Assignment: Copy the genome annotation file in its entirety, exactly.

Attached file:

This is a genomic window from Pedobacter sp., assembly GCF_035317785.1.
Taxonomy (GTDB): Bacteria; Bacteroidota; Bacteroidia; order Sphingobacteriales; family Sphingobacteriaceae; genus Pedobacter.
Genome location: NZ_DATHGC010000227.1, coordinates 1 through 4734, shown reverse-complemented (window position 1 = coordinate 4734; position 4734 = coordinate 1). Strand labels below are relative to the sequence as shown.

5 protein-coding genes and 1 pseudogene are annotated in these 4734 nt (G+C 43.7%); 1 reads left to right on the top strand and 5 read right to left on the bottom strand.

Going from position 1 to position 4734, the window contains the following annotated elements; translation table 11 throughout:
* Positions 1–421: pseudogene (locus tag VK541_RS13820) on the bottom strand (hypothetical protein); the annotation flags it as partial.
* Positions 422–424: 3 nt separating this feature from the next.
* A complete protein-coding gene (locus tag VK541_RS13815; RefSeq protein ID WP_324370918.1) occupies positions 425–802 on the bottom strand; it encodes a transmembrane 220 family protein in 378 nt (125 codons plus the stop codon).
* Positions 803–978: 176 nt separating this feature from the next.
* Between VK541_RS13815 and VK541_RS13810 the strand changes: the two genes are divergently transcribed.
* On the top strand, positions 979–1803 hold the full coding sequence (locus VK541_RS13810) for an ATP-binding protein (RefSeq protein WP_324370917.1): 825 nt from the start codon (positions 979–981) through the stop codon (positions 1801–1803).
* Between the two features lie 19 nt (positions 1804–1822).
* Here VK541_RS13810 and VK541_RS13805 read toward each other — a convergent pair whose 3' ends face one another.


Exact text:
This is a genomic window from Pedobacter sp., assembly GCF_035317785.1.
Taxonomy (GTDB): Bacteria; Bacteroidota; Bacteroidia; order Sphingobacteriales; family Sphingobacteriaceae; genus Pedobacter.
Genome location: NZ_DATHGC010000227.1, coordinates 1 through 4734, shown reverse-complemented (window position 1 = coordinate 4734; position 4734 = coordinate 1). Strand labels below are relative to the sequence as shown.

5 protein-coding genes and 1 pseudogene are annotated in these 4734 nt (G+C 43.7%); 1 reads left to right on the top strand and 5 read right to left on the bottom strand.

Going from position 1 to position 4734, the window contains the following annotated elements; translation table 11 throughout:
* Positions 1–421: pseudogene (locus tag VK541_RS13820) on the bottom strand (hypothetical protein); the annotation flags it as partial.
* Positions 422–424: 3 nt separating this feature from the next.
* A complete protein-coding gene (locus tag VK541_RS13815; RefSeq protein ID WP_324370918.1) occupies positions 425–802 on the bottom strand; it encodes a transmembrane 220 family protein in 378 nt (125 codons plus the stop codon).
* Positions 803–978: 176 nt separating this feature from the next.
* Between VK541_RS13815 and VK541_RS13810 the strand changes: the two genes are divergently transcribed.
* On the top strand, positions 979–1803 hold the full coding sequence (locus VK541_RS13810) for an ATP-binding protein (RefSeq protein WP_324370917.1): 825 nt from the start codon (positions 979–981) through the stop codon (positions 1801–1803).
* Between the two features lie 19 nt (positions 1804–1822).
* Here VK541_RS13810 and VK541_RS13805 read toward each other — a convergent pair whose 3' ends face one another.